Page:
10.01.2012

Educationally Speaking

"Never let fear decide your fate."

I sat down with my boss today to discuss expanding my horizons.  More specifically, the value of graduate school in my life.  Let me rewind for a moment.

Grad school is something I've been mulling over for about 4 years now.  I quickly realized how lucky I was to find a job right out of college, missing the job crisis that began in 2008 by narrow margins.  Soon I noticed many of my friends forgoing the somewhat futile job hunt to continue on into their masters degree.  Here we are 5 years later and more and more college graduates are forgoing "real world" jobs in favor of advanced degrees.  Crap!  Does this mean I'm behind because I don't have a graduate degree?  Still, I couldn't pull the trigger and go back to school without knowing the program I was going into would yield both a solid return on investment and scholastic enjoyment.  So I put off going back to school.


Today, I spent a good hour talking to my boss, an executive director of the local chapter of a major nonprofit, a mother of two, a university guest instructor, a candidate for a masters degree and a woman whom I have already began to look to as a mentor, about my personal aspirations. 

We talked about why I want a degree?
To not get left behind, by my younger counterparts, by my boyfriend, by anyone.  I am competitive.  I always want to be the resume at the top of the pile.  I want to be a leader.  I want to be an innovator.  I want to be an expert.

What do I want to do with my career?
One thing is for sure, I want to be in communications.  I want to engage people.  I want to build brand confidence and brand awareness.  I want to be in charge.  I want to be creative.  I want to plan and execute.  I want to help younger women be successful.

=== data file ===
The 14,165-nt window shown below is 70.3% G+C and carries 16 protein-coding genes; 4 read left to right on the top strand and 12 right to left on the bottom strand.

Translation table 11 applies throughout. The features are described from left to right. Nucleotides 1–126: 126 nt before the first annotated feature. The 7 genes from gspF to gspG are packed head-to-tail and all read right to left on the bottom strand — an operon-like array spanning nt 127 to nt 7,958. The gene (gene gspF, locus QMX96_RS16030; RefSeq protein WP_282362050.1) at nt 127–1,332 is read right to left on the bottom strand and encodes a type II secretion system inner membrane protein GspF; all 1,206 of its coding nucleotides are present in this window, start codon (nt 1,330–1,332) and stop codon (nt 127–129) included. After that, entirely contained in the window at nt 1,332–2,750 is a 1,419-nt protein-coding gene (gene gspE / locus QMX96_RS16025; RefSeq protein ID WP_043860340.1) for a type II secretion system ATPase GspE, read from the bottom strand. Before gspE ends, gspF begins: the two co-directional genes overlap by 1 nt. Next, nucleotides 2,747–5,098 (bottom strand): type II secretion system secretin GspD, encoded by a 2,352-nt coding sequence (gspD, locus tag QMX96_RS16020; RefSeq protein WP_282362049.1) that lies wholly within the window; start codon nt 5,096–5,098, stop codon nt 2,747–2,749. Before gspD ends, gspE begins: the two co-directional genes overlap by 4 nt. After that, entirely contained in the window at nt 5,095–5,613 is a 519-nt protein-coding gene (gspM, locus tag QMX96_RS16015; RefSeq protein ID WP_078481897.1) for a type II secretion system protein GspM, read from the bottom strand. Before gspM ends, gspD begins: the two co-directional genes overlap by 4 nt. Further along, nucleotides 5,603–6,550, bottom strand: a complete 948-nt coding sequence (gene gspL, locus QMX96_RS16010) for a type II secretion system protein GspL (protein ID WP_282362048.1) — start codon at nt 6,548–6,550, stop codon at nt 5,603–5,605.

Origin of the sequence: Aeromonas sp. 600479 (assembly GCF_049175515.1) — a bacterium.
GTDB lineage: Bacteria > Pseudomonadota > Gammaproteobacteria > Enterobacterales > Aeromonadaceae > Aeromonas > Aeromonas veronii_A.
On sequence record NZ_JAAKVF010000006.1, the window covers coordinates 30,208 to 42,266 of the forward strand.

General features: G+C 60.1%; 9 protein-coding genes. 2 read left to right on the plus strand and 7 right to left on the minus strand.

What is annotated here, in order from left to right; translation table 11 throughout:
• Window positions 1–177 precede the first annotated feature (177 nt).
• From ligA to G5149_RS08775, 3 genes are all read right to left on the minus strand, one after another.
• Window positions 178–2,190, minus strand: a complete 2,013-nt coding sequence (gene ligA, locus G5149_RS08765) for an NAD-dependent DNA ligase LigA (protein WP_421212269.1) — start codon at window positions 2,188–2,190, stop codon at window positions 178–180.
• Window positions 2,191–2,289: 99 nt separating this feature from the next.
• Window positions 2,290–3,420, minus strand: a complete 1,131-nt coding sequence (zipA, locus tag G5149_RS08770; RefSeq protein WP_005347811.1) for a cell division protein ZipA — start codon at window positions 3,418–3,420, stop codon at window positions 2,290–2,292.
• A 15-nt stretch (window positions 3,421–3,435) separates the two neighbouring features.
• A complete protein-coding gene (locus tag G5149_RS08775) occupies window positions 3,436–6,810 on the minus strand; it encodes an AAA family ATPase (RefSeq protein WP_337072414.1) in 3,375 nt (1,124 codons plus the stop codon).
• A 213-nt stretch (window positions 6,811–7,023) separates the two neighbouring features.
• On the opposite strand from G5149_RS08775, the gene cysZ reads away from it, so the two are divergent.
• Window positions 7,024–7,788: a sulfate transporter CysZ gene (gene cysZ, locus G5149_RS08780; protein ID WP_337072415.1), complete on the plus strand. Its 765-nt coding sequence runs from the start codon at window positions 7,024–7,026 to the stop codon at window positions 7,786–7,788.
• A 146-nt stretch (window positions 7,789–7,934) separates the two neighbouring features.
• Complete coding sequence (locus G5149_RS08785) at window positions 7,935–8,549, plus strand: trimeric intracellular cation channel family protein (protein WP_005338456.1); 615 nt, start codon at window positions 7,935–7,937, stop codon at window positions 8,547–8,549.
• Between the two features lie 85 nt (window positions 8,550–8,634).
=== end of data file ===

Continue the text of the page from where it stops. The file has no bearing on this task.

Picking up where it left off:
What are my strengths?
My boss said, I have a clear grasp of how integrated marketing works and how to apply those concepts.  She said I have a knack for calming a situation and getting what needs to be done, done.  She said I am a sales person and I sell myself well.  She said I am aggressive and clearly go after the things I want.  I agreed with her. (toot, toot- yeah, that's me tooting my own horn!)


Will my aspirations require an advanced degree?
Maybe, maybe not.  It's hard to say if experience will outweigh education.  But I do know that one day I would like to teach at a university and that requires a masters degree. 
"The future belongs to those
that believe in the beauty
of their dreams."


What do I want out of my personal life?
I want to be a good wife and mother eventually.  I want to be financially stable.  I want to be able to travel.

Where do I see myself in 5, 10, 15 years? 
No clue.
 
 

So I sought out the experts at my local Barnes and Nobel and as fate would have it, I happened upon Fortune Magazine's 50 Most Powerful Women Issue.  I've got a lot of reading to do.

What do you think? Are you thinking about getting a graduate degree? Do you already have one? What's helped you make the decision?

8 comments:

Kristin said...

As a teacher in PA, I'd already have a graduate degree 4 years out of college. But I started teaching in Alaska. Where masters' degrees aren't required to keep your job as they are in PA. All my PA friends who are teachers already have their grad degrees so I'm already left behind, even though I'm in my 3rd year of teaching in Alaska and make twice as much money as them (Alaska pays more).